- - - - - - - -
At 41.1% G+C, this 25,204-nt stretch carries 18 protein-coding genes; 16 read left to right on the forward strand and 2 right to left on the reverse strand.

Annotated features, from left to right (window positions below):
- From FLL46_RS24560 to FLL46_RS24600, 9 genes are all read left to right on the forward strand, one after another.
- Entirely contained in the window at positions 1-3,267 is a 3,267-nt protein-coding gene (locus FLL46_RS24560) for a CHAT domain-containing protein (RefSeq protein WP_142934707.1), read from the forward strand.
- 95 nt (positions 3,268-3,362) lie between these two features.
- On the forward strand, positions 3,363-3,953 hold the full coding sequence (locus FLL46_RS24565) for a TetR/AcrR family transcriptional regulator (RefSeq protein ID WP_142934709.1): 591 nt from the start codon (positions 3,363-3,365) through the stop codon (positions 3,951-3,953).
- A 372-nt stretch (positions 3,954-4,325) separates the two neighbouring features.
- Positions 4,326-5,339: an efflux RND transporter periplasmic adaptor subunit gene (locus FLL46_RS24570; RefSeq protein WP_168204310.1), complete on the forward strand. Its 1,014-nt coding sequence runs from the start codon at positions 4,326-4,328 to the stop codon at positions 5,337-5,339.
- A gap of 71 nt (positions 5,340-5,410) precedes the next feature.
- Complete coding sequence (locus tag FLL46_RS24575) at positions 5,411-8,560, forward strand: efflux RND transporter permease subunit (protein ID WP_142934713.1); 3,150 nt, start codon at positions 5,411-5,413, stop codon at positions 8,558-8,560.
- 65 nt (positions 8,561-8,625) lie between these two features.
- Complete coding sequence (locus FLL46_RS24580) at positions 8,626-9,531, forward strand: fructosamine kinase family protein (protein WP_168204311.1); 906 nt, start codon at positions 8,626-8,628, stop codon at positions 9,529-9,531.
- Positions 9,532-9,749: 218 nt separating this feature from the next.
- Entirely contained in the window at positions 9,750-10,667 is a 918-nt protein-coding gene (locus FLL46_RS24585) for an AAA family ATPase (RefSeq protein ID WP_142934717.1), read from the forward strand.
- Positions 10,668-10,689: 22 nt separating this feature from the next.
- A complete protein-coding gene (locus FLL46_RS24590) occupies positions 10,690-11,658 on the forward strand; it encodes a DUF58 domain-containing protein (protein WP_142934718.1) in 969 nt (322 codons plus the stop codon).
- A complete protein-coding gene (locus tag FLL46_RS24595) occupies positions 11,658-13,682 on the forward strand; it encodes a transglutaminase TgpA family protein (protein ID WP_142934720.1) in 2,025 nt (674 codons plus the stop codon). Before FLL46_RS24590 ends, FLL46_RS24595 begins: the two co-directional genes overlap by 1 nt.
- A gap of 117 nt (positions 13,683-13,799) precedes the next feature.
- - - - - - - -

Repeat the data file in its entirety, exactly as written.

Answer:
At 41.1% G+C, this 25,204-nt stretch carries 18 protein-coding genes; 16 read left to right on the forward strand and 2 right to left on the reverse strand.

Annotated features, from left to right (window positions below):
- From FLL46_RS24560 to FLL46_RS24600, 9 genes are all read left to right on the forward strand, one after another.
- Entirely contained in the window at positions 1-3,267 is a 3,267-nt protein-coding gene (locus FLL46_RS24560) for a CHAT domain-containing protein (RefSeq protein WP_142934707.1), read from the forward strand.
- 95 nt (positions 3,268-3,362) lie between these two features.
- On the forward strand, positions 3,363-3,953 hold the full coding sequence (locus FLL46_RS24565) for a TetR/AcrR family transcriptional regulator (RefSeq protein ID WP_142934709.1): 591 nt from the start codon (positions 3,363-3,365) through the stop codon (positions 3,951-3,953).
- A 372-nt stretch (positions 3,954-4,325) separates the two neighbouring features.
- Positions 4,326-5,339: an efflux RND transporter periplasmic adaptor subunit gene (locus FLL46_RS24570; RefSeq protein WP_168204310.1), complete on the forward strand. Its 1,014-nt coding sequence runs from the start codon at positions 4,326-4,328 to the stop codon at positions 5,337-5,339.
- A gap of 71 nt (positions 5,340-5,410) precedes the next feature.
- Complete coding sequence (locus tag FLL46_RS24575) at positions 5,411-8,560, forward strand: efflux RND transporter permease subunit (protein ID WP_142934713.1); 3,150 nt, start codon at positions 5,411-5,413, stop codon at positions 8,558-8,560.
- 65 nt (positions 8,561-8,625) lie between these two features.
- Complete coding sequence (locus FLL46_RS24580) at positions 8,626-9,531, forward strand: fructosamine kinase family protein (protein WP_168204311.1); 906 nt, start codon at positions 8,626-8,628, stop codon at positions 9,529-9,531.
- Positions 9,532-9,749: 218 nt separating this feature from the next.
- Entirely contained in the window at positions 9,750-10,667 is a 918-nt protein-coding gene (locus FLL46_RS24585) for an AAA family ATPase (RefSeq protein ID WP_142934717.1), read from the forward strand.
- Positions 10,668-10,689: 22 nt separating this feature from the next.
- A complete protein-coding gene (locus FLL46_RS24590) occupies positions 10,690-11,658 on the forward strand; it encodes a DUF58 domain-containing protein (protein WP_142934718.1) in 969 nt (322 codons plus the stop codon).
- A complete protein-coding gene (locus tag FLL46_RS24595) occupies positions 11,658-13,682 on the forward strand; it encodes a transglutaminase TgpA family protein (protein ID WP_142934720.1) in 2,025 nt (674 codons plus the stop codon). Before FLL46_RS24590 ends, FLL46_RS24595 begins: the two co-directional genes overlap by 1 nt.
- A gap of 117 nt (positions 13,683-13,799) precedes the next feature.